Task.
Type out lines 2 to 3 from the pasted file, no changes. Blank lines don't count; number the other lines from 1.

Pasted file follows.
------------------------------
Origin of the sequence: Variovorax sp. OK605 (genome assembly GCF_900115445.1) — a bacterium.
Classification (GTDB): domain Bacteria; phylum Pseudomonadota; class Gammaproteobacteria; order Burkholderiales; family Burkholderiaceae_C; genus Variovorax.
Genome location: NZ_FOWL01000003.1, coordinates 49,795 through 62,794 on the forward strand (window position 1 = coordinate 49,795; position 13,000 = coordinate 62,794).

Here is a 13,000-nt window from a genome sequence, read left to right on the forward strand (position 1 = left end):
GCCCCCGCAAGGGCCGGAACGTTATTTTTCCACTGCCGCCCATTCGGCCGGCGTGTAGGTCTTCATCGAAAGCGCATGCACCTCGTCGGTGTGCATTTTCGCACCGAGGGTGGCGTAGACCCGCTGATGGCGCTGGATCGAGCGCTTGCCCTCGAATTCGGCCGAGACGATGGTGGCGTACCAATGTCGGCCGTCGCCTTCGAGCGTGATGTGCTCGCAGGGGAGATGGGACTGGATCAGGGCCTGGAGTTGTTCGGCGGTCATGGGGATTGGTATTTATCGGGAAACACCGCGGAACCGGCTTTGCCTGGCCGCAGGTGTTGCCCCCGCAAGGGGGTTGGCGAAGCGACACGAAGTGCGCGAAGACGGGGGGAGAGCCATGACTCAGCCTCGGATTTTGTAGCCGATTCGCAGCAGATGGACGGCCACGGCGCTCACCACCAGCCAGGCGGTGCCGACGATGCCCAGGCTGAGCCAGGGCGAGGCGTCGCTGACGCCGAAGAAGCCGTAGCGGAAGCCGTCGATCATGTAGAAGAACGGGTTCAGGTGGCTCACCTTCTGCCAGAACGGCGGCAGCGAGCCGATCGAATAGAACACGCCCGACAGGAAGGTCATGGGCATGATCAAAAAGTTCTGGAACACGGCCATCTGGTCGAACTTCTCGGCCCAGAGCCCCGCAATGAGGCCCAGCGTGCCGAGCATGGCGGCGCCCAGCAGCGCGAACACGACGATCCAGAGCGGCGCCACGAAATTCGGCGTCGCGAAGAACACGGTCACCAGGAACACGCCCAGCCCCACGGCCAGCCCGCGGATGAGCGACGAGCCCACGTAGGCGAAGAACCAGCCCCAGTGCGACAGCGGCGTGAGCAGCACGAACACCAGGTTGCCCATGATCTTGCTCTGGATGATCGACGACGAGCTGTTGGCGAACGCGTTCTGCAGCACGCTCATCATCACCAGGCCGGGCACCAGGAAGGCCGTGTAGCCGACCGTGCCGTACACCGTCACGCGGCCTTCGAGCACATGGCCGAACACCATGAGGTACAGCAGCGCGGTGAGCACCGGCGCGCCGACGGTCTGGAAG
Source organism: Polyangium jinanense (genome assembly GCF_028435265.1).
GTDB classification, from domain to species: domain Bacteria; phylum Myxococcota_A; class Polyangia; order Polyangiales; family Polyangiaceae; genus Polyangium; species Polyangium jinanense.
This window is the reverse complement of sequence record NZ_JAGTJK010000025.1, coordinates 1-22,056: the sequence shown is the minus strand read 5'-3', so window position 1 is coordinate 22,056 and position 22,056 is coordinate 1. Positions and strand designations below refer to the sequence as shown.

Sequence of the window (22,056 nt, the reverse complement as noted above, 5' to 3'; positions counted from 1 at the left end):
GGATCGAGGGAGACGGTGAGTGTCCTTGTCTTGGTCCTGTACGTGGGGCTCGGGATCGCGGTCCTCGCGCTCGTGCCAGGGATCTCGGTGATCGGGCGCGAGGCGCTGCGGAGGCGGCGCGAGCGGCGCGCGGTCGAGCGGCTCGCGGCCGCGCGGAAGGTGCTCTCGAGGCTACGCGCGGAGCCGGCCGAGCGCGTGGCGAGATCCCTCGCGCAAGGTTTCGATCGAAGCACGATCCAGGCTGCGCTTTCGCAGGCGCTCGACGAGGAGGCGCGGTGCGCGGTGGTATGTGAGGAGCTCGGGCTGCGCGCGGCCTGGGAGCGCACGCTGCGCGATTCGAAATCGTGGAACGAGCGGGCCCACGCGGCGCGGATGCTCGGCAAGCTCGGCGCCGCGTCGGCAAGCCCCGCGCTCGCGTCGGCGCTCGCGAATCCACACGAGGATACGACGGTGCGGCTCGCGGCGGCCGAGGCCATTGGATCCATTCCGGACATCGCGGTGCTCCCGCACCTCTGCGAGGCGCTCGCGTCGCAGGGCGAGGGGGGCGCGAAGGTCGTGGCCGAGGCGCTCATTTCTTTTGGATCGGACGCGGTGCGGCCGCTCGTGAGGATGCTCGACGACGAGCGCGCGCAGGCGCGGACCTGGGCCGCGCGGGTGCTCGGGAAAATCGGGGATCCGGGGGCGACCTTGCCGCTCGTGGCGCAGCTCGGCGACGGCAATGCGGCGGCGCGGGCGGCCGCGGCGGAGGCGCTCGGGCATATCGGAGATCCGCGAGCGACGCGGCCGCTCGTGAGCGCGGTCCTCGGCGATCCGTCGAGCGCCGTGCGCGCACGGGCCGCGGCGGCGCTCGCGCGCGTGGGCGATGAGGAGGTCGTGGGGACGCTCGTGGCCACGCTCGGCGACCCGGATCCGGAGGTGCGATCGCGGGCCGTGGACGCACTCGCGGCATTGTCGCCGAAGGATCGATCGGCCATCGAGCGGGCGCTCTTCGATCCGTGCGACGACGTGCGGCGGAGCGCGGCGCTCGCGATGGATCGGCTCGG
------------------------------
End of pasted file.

Classification (GTDB): domain Bacteria; phylum Pseudomonadota; class Gammaproteobacteria; order Burkholderiales; family Burkholderiaceae_C; genus Variovorax.
Genome location: NZ_FOWL01000003.1, coordinates 49,795 through 62,794 on the forward strand (window position 1 = coordinate 49,795; position 13,000 = coordinate 62,794).